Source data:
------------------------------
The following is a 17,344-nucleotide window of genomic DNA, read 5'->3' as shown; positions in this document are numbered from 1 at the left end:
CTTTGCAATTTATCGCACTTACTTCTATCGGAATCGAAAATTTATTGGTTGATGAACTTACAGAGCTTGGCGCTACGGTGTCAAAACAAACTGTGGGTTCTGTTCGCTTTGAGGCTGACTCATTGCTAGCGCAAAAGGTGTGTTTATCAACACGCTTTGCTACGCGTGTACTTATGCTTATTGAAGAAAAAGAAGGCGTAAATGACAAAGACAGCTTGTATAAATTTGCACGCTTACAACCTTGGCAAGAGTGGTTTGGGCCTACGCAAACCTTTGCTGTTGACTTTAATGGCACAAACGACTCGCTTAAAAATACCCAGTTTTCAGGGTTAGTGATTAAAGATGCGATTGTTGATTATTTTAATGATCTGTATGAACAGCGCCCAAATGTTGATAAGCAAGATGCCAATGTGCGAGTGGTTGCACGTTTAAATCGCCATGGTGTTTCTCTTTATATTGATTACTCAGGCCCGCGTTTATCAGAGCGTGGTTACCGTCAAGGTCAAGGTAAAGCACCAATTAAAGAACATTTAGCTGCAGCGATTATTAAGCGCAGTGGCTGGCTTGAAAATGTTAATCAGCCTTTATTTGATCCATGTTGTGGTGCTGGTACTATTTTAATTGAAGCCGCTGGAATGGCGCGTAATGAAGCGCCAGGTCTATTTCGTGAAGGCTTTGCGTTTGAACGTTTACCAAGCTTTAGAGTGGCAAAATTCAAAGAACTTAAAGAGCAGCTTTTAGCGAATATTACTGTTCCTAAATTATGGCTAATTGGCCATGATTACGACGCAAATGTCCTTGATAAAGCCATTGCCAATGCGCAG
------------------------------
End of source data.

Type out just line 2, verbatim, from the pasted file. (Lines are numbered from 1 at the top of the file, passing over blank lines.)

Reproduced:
CTTTGCAATTTATCGCACTTACTTCTATCGGAATCGAAAATTTATTGGTTGATGAACTTACAGAGCTTGGCGCTACGGTGTCAAAACAAACTGTGGGTTCTGTTCGCTTTGAGGCTGACTCATTGCTAGCGCAAAAGGTGTGTTTATCAACACGCTTTGCTACGCGTGTACTTATGCTTATTGAAGAAAAAGAAGGCGTAAATGACAAAGACAGCTTGTATAAATTTGCACGCTTACAACCTTGGCAAGAGTGGTTTGGGCCTACGCAAACCTTTGCTGTTGACTTTAATGGCACAAACGACTCGCTTAAAAATACCCAGTTTTCAGGGTTAGTGATTAAAGATGCGATTGTTGATTATTTTAATGATCTGTATGAACAGCGCCCAAATGTTGATAAGCAAGATGCCAATGTGCGAGTGGTTGCACGTTTAAATCGCCATGGTGTTTCTCTTTATATTGATTACTCAGGCCCGCGTTTATCAGAGCGTGGTTACCGTCAAGGTCAAGGTAAAGCACCAATTAAAGAACATTTAGCTGCAGCGATTATTAAGCGCAGTGGCTGGCTTGAAAATGTTAATCAGCCTTTATTTGATCCATGTTGTGGTGCTGGTACTATTTTAATTGAAGCCGCTGGAATGGCGCGTAATGAAGCGCCAGGTCTATTTCGTGAAGGCTTTGCGTTTGAACGTTTACCAAGCTTTAGAGTGGCAAAATTCAAAGAACTTAAAGAGCAGCTTTTAGCGAATATTACTGTTCCTAAATTATGGCTAATTGGCCATGATTACGACGCAAATGTCCTTGATAAAGCCATTGCCAATGCGCAG